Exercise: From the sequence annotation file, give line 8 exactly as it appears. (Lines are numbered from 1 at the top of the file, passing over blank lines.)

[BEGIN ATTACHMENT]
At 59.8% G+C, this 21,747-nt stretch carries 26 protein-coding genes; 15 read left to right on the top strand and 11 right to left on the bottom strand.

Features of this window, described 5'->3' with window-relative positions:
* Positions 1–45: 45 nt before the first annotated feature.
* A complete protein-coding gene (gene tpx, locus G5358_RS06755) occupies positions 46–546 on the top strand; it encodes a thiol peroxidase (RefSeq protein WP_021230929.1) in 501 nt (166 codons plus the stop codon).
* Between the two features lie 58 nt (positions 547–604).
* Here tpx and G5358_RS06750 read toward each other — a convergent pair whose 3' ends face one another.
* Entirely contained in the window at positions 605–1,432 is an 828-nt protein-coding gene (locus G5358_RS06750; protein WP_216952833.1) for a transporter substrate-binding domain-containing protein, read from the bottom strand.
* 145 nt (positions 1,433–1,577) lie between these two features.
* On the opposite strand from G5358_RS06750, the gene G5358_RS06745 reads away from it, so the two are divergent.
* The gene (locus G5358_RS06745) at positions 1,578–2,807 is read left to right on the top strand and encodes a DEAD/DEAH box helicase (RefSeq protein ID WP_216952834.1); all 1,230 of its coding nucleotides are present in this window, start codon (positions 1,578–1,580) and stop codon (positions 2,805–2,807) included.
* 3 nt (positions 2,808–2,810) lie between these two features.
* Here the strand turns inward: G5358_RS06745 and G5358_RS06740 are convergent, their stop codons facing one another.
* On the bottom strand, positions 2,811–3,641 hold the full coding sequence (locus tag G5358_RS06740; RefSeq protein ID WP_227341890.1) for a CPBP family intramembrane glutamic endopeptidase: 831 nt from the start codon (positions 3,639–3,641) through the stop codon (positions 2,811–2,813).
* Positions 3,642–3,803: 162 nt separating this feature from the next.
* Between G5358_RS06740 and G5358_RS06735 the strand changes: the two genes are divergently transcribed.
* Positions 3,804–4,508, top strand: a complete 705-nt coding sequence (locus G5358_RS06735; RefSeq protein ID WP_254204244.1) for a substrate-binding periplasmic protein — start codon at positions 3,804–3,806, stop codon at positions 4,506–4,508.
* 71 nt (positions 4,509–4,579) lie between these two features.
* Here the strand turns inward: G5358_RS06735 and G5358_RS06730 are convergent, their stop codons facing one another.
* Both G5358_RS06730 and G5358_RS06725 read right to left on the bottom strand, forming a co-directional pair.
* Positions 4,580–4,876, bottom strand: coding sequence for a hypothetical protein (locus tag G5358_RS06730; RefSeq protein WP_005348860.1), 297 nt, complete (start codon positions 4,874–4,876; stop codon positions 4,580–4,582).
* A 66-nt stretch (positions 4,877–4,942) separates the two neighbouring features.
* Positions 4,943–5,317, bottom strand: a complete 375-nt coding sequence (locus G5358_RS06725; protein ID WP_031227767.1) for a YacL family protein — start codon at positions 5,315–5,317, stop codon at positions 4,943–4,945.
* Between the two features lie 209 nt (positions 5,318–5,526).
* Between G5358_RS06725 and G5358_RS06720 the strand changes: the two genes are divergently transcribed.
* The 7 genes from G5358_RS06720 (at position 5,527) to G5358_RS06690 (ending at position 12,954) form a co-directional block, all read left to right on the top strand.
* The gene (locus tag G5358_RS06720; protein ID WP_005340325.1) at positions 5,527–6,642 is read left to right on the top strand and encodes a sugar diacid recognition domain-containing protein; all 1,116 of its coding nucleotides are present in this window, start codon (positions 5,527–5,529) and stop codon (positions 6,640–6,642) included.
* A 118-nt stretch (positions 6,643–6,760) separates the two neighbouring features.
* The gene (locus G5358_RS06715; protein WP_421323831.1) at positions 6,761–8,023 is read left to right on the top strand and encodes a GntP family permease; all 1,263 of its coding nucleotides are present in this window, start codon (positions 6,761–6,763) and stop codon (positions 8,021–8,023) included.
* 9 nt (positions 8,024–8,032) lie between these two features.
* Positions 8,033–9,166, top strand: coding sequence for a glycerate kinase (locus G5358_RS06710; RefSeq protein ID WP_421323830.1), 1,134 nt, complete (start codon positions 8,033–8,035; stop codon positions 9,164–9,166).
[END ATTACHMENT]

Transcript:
* 145 nt (positions 1,433–1,577) lie between these two features.